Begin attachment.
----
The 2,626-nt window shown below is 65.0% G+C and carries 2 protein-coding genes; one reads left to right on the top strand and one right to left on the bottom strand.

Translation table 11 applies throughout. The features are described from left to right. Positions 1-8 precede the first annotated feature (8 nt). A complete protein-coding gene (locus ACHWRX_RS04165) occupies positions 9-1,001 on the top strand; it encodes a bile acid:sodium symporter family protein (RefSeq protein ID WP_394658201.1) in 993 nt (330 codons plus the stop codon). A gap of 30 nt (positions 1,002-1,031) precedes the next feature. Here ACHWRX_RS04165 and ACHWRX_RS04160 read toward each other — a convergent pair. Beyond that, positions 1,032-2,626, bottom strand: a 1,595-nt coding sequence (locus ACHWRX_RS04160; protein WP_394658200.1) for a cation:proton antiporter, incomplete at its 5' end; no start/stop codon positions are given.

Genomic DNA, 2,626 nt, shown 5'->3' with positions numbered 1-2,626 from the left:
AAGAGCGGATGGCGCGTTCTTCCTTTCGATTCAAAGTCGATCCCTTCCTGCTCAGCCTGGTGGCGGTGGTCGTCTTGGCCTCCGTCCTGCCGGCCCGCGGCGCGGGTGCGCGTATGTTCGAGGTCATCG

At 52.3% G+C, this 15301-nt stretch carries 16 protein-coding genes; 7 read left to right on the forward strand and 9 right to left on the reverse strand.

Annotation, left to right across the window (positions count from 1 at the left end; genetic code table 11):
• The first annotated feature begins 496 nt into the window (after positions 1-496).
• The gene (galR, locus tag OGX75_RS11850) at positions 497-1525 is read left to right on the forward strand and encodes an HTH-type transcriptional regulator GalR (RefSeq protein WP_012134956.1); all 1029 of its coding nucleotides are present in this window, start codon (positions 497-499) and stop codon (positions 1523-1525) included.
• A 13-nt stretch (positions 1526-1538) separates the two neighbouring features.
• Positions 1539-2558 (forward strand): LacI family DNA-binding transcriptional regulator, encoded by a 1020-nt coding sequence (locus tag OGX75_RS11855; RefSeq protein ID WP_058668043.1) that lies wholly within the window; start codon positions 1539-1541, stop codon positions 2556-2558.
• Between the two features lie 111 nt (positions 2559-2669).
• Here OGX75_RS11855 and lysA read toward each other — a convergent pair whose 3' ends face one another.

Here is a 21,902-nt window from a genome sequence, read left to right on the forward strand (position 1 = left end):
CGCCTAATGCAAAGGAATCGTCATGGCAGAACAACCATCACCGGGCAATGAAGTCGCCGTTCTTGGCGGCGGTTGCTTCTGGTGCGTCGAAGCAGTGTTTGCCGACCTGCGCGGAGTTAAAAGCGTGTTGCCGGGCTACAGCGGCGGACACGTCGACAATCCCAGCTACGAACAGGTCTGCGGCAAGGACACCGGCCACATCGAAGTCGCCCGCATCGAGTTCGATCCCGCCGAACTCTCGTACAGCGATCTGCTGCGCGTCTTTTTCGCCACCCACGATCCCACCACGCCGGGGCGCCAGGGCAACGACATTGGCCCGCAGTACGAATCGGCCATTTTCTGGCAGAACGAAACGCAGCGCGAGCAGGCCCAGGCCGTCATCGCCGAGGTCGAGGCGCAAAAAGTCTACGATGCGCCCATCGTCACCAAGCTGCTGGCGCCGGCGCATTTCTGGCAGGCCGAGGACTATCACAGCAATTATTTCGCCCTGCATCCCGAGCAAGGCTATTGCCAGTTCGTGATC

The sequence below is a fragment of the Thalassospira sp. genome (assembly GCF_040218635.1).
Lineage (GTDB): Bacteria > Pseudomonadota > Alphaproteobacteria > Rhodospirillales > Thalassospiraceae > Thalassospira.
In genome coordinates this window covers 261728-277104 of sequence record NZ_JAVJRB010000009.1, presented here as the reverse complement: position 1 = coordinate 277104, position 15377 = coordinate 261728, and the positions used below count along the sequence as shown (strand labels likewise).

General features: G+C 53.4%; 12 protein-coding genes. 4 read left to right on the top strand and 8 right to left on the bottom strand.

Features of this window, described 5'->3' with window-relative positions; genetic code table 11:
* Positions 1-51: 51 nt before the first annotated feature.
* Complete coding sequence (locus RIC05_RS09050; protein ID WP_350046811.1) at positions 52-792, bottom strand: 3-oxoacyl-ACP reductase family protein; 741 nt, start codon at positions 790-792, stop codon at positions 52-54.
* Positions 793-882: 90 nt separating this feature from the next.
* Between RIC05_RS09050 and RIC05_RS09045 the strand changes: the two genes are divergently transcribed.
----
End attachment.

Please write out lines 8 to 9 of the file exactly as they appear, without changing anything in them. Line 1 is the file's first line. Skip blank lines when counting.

• The gene (galR, locus tag OGX75_RS11850) at positions 497-1525 is read left to right on the forward strand and encodes an HTH-type transcriptional regulator GalR (RefSeq protein WP_012134956.1); all 1029 of its coding nucleotides are present in this window, start codon (positions 497-499) and stop codon (positions 1523-1525) included.
• A 13-nt stretch (positions 1526-1538) separates the two neighbouring features.